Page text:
Ideally, K-State had hoped to take an early lead and cruise. That touchdown meant it wouldn’t happen.
But the Wildcats responded to the deficit as if it was a wakeup call.
Early in the third quarter, the Wildcats were in control. It appeared that way, at least.
The offense was starting to click and the defense was coming up with big plays, including an interception by Dante Barnett. The crowd began to look forward to a drama-free ending. After all, K-State struggled against Missouri State in last year’s opener, leading 9-6 at half, but ended up winning easy.
North Dakota State wouldn’t allow the past to repeat itself, though.
Jensen hit Kevin Vaadeland for a nine-yard touchdown with 3:43 remaining in the third quarter to pull within 21-14. Then, Adam Keller made a 41-yard field goal to make the score 21-17 seconds before the fourth quarter began.
“I believe we prepared reasonably well,” Snyder said. “But I don’t think our effort was what I would have liked for it to be.”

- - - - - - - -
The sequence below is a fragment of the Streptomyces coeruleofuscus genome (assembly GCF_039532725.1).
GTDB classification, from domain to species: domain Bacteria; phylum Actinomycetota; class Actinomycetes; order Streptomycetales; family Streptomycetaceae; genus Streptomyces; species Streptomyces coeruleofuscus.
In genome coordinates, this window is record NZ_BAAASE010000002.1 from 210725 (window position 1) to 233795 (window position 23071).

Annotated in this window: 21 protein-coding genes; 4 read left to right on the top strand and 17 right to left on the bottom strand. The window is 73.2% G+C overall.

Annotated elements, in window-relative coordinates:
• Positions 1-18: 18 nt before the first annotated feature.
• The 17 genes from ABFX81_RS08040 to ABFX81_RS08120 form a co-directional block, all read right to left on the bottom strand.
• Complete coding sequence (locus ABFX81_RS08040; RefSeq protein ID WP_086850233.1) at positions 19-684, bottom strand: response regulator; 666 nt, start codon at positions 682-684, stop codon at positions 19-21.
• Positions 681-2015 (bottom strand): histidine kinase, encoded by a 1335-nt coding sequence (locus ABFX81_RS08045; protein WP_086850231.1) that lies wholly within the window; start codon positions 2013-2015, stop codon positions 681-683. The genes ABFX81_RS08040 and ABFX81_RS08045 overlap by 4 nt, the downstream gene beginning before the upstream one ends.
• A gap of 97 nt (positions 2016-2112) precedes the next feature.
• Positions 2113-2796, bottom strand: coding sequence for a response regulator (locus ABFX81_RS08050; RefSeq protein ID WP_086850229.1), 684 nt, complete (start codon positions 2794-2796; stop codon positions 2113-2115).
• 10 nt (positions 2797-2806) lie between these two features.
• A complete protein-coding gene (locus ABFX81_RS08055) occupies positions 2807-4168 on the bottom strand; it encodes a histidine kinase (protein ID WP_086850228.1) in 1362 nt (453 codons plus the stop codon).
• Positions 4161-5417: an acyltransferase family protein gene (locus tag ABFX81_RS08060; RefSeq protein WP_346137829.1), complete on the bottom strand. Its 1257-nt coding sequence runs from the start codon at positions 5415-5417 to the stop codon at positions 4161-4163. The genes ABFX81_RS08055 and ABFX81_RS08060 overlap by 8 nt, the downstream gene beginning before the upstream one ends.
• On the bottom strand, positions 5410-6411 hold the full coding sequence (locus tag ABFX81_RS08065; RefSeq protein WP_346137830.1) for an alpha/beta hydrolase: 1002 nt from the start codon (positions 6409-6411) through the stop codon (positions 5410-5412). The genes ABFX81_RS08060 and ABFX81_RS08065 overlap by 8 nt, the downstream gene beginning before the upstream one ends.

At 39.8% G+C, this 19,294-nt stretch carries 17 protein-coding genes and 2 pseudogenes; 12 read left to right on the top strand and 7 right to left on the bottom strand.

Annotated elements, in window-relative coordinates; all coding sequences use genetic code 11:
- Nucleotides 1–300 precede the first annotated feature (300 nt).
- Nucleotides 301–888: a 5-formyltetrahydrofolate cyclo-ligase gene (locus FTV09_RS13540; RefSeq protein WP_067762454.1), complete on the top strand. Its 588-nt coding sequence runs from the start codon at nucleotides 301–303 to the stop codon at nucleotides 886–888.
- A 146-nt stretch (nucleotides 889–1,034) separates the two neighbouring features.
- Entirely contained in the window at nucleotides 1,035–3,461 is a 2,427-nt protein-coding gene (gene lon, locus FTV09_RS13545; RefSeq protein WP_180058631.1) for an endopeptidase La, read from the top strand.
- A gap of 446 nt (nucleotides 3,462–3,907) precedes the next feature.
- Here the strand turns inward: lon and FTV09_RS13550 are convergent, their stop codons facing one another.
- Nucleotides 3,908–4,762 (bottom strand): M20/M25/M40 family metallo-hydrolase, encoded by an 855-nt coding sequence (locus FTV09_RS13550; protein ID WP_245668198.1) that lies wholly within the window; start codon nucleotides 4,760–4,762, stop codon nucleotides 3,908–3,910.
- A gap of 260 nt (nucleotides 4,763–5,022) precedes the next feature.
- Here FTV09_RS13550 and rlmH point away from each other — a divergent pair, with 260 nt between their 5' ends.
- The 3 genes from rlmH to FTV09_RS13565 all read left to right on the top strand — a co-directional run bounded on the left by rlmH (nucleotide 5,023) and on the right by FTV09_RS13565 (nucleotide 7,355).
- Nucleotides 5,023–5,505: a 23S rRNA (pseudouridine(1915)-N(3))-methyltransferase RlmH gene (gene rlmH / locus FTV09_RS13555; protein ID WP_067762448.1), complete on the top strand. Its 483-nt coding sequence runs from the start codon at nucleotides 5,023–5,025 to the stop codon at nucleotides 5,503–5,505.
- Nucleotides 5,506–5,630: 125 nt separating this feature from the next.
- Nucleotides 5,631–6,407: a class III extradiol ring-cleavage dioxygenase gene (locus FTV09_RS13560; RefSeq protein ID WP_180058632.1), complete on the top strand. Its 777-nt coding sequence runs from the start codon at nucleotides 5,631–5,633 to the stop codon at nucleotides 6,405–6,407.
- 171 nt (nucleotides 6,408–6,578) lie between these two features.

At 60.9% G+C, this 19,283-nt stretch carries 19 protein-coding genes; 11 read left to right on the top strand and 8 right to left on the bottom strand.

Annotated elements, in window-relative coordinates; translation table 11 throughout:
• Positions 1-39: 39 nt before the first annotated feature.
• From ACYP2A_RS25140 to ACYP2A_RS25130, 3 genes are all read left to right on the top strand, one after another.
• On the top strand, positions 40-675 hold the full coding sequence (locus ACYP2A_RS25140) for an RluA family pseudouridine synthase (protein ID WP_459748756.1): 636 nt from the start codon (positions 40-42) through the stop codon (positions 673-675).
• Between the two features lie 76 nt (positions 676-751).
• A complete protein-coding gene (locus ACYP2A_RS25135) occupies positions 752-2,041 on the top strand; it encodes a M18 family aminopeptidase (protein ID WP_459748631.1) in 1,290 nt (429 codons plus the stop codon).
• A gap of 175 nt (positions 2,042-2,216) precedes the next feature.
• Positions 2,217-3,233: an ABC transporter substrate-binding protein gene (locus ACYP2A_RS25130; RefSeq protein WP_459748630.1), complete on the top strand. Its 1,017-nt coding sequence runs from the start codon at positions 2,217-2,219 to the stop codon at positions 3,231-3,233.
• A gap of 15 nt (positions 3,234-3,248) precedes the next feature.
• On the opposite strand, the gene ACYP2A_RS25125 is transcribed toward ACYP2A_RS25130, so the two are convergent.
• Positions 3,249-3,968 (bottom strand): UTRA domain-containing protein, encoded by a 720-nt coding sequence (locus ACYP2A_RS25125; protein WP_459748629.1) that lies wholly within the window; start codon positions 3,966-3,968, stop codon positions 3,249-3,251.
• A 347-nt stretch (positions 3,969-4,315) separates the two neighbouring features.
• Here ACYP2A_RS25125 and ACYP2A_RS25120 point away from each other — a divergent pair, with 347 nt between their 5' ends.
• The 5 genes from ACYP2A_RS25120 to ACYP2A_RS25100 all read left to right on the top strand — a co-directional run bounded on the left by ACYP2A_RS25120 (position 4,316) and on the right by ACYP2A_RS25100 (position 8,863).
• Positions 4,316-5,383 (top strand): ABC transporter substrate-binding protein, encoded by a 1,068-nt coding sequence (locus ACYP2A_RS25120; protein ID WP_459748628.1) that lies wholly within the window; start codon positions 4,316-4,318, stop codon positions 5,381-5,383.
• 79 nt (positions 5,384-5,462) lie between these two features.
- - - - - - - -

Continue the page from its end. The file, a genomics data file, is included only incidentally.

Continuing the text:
It was anyone’s game.
K-State marched downfield twice, threatening to score. But it was unable to punch the ball in the end zone the way it did in the third quarter.
“We left countless points out there,” Thompson said. “We got ourselves into their territory and didn’t put any points on the board. We kept shooting ourselves in the foot. We would get a drive going with a big run, then do something and have a miscommunication or lose a snap. Those were momentum killers, and we had a lot of them.”
North Dakota State took advantage.
Watching from the sidelines and trying to stop the Bison on defense was equally difficult.
“That was very upsetting, to mandate on first and second down and come back on third down and continually let it slip,” said linebacker Tre Walker. “That was very frustrating”
“They played harder than we did,” added Snyder. “They were tougher than we were. They were better coached than we were.”
K-State must now try to improve against a difficult schedule. It won’t be easy, but at this point it has no other choice.
“We made a lot of mistakes out there,” Waters said. “We just have to come break from it, keep fighting and play better.”